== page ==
As Namibia prepares for the 2012 Olympic GamesJuly 26, 2012
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by Ron Swilling
Lions. Gold, like the sun of an African winter’s day on long grass. Instinct ripples through powerful muscle, sound reverberates from deep within, echoing back Earth history from the time when they roamed the savannah, kings of the land.
I watch the two lions from the sanctuary hide of the Afri-Leo Foundation. Situated at Kavita Lion Lodge, north of Kamanjab in north-western Namibia, the sanctuary holds six rescued lions, two from the last Namibian zoo, one of which had previously been kept in a small bird coop in a private home in northern Namibia, and four younger lions found in a box trap, their mother presumed poisoned.
Afri-Leo focuses on the conservation and preservation of Namibia’s lions, Panthera leo. Never intending to keep lions, the first were brought to Kavita after the closure of the Okongoro Zoo in Rundu. The foundation now appreciates the value the sanctuary holds for their education programme to raise awareness of Namibia’s lions and of lions in general.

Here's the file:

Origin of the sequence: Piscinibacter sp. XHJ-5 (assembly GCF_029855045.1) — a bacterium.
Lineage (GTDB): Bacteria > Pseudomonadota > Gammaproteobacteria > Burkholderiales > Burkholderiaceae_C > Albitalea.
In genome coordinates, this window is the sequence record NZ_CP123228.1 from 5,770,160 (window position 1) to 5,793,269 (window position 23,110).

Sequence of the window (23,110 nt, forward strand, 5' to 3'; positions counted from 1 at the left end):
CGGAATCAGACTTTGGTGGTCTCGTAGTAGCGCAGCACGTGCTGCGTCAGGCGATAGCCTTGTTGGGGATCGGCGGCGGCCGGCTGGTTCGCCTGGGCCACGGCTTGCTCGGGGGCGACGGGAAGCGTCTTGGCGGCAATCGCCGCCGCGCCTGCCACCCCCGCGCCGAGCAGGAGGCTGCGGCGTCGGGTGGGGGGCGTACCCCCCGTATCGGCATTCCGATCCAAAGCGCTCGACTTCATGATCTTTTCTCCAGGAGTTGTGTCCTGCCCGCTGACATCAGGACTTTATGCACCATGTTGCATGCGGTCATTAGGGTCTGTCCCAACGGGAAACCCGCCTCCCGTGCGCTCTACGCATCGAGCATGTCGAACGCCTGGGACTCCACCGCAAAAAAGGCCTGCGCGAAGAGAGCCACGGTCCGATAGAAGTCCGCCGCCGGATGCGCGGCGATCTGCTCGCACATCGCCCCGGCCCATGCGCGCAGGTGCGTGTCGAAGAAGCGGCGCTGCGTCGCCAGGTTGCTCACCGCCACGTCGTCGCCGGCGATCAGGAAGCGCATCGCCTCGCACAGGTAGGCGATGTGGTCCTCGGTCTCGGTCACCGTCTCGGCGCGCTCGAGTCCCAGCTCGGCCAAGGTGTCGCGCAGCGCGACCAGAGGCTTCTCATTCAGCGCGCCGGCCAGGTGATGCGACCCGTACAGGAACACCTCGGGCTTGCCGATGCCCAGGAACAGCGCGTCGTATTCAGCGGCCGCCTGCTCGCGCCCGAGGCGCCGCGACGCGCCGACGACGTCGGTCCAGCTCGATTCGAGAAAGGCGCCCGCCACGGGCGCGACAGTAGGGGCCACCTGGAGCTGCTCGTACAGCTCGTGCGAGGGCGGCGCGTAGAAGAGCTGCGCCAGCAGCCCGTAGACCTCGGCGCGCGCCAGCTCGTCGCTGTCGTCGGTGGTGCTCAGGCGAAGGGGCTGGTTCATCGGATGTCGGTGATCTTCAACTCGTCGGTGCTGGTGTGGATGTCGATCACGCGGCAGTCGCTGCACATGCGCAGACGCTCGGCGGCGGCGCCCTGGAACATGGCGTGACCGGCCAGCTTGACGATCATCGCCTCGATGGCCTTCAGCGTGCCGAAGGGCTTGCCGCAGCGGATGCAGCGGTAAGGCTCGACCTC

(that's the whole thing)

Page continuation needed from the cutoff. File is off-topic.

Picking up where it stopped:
Severe decrease in numbers
Once abundant on the African continent, lions are now suffering from habitat loss. The estimated population of 50 000 fifty years ago has dropped to between 25 000 and 35 000, according to a recent estimate given by the African Lion Working Group. In Namibia itself there are only 600–1 000 free-ranging lions left and the numbers are still dropping as the conflict between humans and wildlife escalates. Around Kavita, situated in the Kunene Region, a large area between the Ugab and the Kunene rivers, the most recent estimate is only 140 lions, with approximately 60–100 lions being killed in Namibia annually through poisoning, gin-traps, trophy hunting and shooting.